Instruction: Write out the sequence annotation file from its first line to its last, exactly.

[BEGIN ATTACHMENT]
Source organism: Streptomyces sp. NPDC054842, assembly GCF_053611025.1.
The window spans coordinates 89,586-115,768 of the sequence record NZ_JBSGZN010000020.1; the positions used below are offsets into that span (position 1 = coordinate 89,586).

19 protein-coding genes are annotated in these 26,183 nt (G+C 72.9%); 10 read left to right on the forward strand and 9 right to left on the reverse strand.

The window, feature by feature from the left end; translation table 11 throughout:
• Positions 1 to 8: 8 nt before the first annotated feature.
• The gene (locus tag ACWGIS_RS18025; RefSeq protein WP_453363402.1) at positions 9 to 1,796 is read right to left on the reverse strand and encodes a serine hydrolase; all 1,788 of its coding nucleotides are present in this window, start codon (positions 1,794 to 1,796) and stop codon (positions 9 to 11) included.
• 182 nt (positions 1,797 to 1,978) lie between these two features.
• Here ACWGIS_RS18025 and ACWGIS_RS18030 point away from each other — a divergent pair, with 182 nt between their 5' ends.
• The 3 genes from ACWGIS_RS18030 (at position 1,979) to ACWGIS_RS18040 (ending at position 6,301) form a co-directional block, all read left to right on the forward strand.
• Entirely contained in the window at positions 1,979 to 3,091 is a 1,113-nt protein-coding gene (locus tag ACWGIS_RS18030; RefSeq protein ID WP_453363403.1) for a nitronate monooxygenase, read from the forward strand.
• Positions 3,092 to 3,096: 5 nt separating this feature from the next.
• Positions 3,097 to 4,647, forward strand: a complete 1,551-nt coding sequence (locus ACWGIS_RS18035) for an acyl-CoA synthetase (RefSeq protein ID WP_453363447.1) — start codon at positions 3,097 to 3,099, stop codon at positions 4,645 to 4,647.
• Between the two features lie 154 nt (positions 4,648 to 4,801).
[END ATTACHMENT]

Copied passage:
Source organism: Streptomyces sp. NPDC054842, assembly GCF_053611025.1.
The window spans coordinates 89,586-115,768 of the sequence record NZ_JBSGZN010000020.1; the positions used below are offsets into that span (position 1 = coordinate 89,586).

19 protein-coding genes are annotated in these 26,183 nt (G+C 72.9%); 10 read left to right on the forward strand and 9 right to left on the reverse strand.

The window, feature by feature from the left end; translation table 11 throughout:
• Positions 1 to 8: 8 nt before the first annotated feature.
• The gene (locus tag ACWGIS_RS18025; RefSeq protein WP_453363402.1) at positions 9 to 1,796 is read right to left on the reverse strand and encodes a serine hydrolase; all 1,788 of its coding nucleotides are present in this window, start codon (positions 1,794 to 1,796) and stop codon (positions 9 to 11) included.
• 182 nt (positions 1,797 to 1,978) lie between these two features.
• Here ACWGIS_RS18025 and ACWGIS_RS18030 point away from each other — a divergent pair, with 182 nt between their 5' ends.
• The 3 genes from ACWGIS_RS18030 (at position 1,979) to ACWGIS_RS18040 (ending at position 6,301) form a co-directional block, all read left to right on the forward strand.
• Entirely contained in the window at positions 1,979 to 3,091 is a 1,113-nt protein-coding gene (locus tag ACWGIS_RS18030; RefSeq protein ID WP_453363403.1) for a nitronate monooxygenase, read from the forward strand.
• Positions 3,092 to 3,096: 5 nt separating this feature from the next.
• Positions 3,097 to 4,647, forward strand: a complete 1,551-nt coding sequence (locus ACWGIS_RS18035) for an acyl-CoA synthetase (RefSeq protein ID WP_453363447.1) — start codon at positions 3,097 to 3,099, stop codon at positions 4,645 to 4,647.
• Between the two features lie 154 nt (positions 4,648 to 4,801).